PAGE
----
VIEW OUR 2-MIN. VIDEO
Arowhon Pines is fully booked for the rest of the 2021 season; we are taking bookings for 2022 at this time.
Autumn Guests with Reservations:
Algonquin Park is busy in the fall, especially during the weekends. If you arrive at either the West or East Gate and Algonquin Park has reached capacity, visitors will not be permitted to enter. This absolutely does not affect registered guests of Arowhon Pines. Drive through and do not stop to pay for a permit; we will provide you one upon arrival. Weekend guests should know that Park trails are busy, your favourites might be closed and parking lots full; traffic on Highway 60 is slow and (gasp) you might not make it back for lunch! Enjoy our trails instead that start from our property. If you do venture out, make sure that you bring your park permit and display it on your dashboard. Stay safe.
Posted by Arowhon Friends on December 24, 2020
We’ve closed the gates to Arowhon Pines for the winter. The temperature has dropped and Little Joe Lake is making ice. Moose, fox and deer will roam silently in the snow.
We are home now, safe and sound, wearing masks, washing our hands and keeping our bubble tiny. The holidays will be quiet as we hunker down some more. Let’s remind ourselves that we do this so that we can all be together again at Arowhon Pines in 2021.
Last season, you let us know that Arowhon is an important part of your life. A stay with us was a true respite from what was going on in the world. We sheltered and rested in nature and disconnected from the news, our damned phones and the boob tube. What can compare to loving the ones you’re with for happy days on Little Joe Lake? For many of you, this was the first and only place that you ventured outside your own homes since March. Thank you so much for trusting us.
We’re grateful to our Canadian guests who discovered, or rediscovered, us; it was wonderful seeing old friends. Fingers crossed this upcoming season that we’ll be welcoming back our international clientele and our local diners. We’ve really missed you. Hope is on the world horizon for 2021. We’ll see better days.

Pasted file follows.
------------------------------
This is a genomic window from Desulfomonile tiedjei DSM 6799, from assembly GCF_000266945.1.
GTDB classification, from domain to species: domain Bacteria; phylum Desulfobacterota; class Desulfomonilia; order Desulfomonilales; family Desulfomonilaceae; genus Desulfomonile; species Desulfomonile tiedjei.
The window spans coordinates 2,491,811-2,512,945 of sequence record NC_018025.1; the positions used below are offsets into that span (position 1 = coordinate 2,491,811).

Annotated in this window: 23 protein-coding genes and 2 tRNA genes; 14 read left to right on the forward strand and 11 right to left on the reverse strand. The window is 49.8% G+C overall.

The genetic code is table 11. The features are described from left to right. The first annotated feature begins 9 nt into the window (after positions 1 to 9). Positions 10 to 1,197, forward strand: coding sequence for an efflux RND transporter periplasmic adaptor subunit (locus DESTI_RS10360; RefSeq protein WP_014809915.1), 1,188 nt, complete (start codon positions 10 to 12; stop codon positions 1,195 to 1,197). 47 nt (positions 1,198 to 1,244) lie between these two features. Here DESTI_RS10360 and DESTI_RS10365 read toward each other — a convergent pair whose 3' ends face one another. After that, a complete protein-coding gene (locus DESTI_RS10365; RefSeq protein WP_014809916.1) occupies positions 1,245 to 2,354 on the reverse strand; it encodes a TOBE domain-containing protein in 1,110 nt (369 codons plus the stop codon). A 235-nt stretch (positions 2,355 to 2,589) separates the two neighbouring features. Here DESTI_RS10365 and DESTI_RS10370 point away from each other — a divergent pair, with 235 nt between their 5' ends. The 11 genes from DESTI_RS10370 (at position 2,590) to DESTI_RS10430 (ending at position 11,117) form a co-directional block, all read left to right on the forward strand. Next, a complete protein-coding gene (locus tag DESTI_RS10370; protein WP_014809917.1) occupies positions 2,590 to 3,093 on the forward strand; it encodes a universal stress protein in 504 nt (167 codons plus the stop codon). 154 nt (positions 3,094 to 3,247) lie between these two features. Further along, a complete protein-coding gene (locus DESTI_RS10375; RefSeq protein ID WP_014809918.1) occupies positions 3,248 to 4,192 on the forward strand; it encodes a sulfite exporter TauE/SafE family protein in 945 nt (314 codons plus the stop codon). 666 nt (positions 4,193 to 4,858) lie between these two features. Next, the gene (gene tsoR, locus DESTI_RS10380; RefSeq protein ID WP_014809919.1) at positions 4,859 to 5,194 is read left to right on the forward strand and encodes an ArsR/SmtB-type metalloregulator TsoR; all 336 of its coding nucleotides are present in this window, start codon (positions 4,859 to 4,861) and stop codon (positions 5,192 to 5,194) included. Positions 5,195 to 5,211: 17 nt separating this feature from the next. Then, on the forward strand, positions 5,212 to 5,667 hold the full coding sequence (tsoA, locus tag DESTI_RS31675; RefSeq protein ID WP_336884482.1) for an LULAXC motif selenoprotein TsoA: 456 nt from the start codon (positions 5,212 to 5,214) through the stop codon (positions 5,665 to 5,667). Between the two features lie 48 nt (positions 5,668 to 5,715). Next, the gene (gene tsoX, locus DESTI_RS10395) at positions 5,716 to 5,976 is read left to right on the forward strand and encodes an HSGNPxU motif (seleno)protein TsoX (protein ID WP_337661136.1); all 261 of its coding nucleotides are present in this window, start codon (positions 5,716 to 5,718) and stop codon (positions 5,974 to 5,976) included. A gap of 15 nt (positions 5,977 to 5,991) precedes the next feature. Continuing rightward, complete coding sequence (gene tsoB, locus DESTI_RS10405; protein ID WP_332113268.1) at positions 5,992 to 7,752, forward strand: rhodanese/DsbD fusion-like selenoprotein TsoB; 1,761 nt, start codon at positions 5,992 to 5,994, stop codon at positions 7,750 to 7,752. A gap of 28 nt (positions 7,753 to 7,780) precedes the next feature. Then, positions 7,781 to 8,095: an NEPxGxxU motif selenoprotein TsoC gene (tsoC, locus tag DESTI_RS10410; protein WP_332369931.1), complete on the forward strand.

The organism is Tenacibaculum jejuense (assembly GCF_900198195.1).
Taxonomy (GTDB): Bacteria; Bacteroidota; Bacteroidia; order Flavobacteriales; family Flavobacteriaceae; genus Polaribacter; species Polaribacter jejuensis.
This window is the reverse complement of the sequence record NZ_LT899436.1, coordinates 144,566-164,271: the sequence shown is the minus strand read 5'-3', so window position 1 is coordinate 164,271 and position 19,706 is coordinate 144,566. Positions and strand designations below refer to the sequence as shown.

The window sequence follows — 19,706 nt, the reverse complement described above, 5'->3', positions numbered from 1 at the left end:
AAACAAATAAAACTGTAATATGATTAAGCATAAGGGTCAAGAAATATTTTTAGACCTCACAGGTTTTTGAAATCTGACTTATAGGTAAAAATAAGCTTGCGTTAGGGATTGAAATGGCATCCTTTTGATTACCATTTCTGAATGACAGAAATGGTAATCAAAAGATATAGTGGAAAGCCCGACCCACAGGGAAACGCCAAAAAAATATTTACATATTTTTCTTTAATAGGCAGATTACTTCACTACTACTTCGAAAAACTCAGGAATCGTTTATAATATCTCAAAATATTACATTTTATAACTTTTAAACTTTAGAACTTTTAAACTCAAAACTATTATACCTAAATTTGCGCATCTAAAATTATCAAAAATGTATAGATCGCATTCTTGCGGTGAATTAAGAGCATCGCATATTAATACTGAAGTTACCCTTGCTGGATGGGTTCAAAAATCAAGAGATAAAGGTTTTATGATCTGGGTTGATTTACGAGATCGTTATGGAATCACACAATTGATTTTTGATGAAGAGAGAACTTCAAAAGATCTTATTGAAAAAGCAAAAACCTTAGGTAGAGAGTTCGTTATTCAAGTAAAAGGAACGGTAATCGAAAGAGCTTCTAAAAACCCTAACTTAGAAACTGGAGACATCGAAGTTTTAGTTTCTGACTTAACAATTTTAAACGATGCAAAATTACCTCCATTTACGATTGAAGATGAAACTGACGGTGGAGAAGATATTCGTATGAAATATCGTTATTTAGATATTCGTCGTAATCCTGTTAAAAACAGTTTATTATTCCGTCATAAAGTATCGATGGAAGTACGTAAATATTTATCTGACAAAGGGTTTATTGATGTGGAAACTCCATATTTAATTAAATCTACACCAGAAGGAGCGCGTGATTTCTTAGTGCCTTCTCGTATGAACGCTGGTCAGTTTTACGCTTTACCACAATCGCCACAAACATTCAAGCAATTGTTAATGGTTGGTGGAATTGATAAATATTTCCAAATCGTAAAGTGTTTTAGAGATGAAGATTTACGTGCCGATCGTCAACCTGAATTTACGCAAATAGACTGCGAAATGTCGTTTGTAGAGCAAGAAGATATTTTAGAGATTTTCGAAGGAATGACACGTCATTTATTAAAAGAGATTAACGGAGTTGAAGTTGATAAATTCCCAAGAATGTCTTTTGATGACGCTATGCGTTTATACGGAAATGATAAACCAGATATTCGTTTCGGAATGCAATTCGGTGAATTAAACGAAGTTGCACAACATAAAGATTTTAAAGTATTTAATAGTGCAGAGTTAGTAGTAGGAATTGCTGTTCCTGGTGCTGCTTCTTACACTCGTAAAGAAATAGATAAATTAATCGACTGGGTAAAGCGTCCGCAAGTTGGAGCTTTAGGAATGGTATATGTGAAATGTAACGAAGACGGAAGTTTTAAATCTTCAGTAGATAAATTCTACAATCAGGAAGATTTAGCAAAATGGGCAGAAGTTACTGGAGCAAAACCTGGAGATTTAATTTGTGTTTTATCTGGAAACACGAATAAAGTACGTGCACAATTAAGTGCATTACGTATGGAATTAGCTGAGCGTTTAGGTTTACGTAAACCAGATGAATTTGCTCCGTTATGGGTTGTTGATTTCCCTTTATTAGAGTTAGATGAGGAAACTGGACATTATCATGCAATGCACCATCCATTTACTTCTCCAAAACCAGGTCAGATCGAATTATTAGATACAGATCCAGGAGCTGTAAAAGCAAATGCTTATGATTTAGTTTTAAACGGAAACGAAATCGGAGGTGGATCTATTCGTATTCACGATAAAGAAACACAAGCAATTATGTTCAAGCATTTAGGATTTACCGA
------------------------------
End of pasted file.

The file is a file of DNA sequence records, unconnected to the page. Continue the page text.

For now, we wait.
But, whatever rules and policies are in place for our future, we will operate to ensure that all of us are safe and comfortable at Arowhon Pines. We will communicate with you every step of the way.
Please - as you did with us – join us to help support our local mom-and-pop operations – the coffee shops, bakeries, corner grocers, tiny restaurants, local artists and flower shops – both now and in the future. They need us now.
In these next few months, we aim to embrace winter and those closest to us! See you on our walks, on the cross country hills and snowshoe trails!
Love and hugs,
Theresa, David and Adam
In late November, we received word that Keeda, our lovely brindle bull mastiff mix was ill. She died peacefully a week later. We’re heartbroken as she was the last of the trio, with Daisy and Dexter, who ruled Arowhon for many years. She was almost 13 years old – rare for big breed dogs to live so long - a big thanks to David’s duck pate and venison that kept her healthy, and to all the staff and guests who loved her!
Everyone, it seems, has a story about Algonquin Park.
Many of our guests attended camp in their youth, some for a summer and others for decades. Although it may have been eons ago, they recall each lake they paddled in the Park as well as the length and difficulty of each portage. They are still in contact with their bunkmates. The lessons learned from their older, wiser counsellors stick with them today. If you ask them, what they learned at camp formed who they became as adults.
The world of summer camps was decimated by COVID-19 in 2020. While the resorts could eke out a season, all Ontario residential camps were mandated to close. If you have a child or grandchild at home, tired of screen life and yearning for an authentic summer experience, we recommend that you contact one of the excellent camps of Algonquin Park. Each one has its own character and tradition, and each teaches skills for the future, along with a love and respect for both the outdoors and each other.
The summer camps of Algonquin Park are:
- Camp Northway for Girls on Cache Lake, est. 1906
- Camp Pathfinder for Boys on Source Lake, est. 1914
- Taylor Statten Camps (Ahmek for Boys and Wapomeo for Girls) on Canoe Lake, est. 1921
- Camp Tanamakoon for Girls on Cache Lake, est. 1925
- Camp Arowhon for Boys and Girls on Tepee Lake, est. 1934
- Camp Tamakwa for Boys and Girls on Smoke Lake, est. 1936
A BETTER US
We’ve shared below a few stories of what we’ve learned these past months. If you would like to share a story, we would be happy to post it on our social media page. Please email to email@example.com. Thanks so much!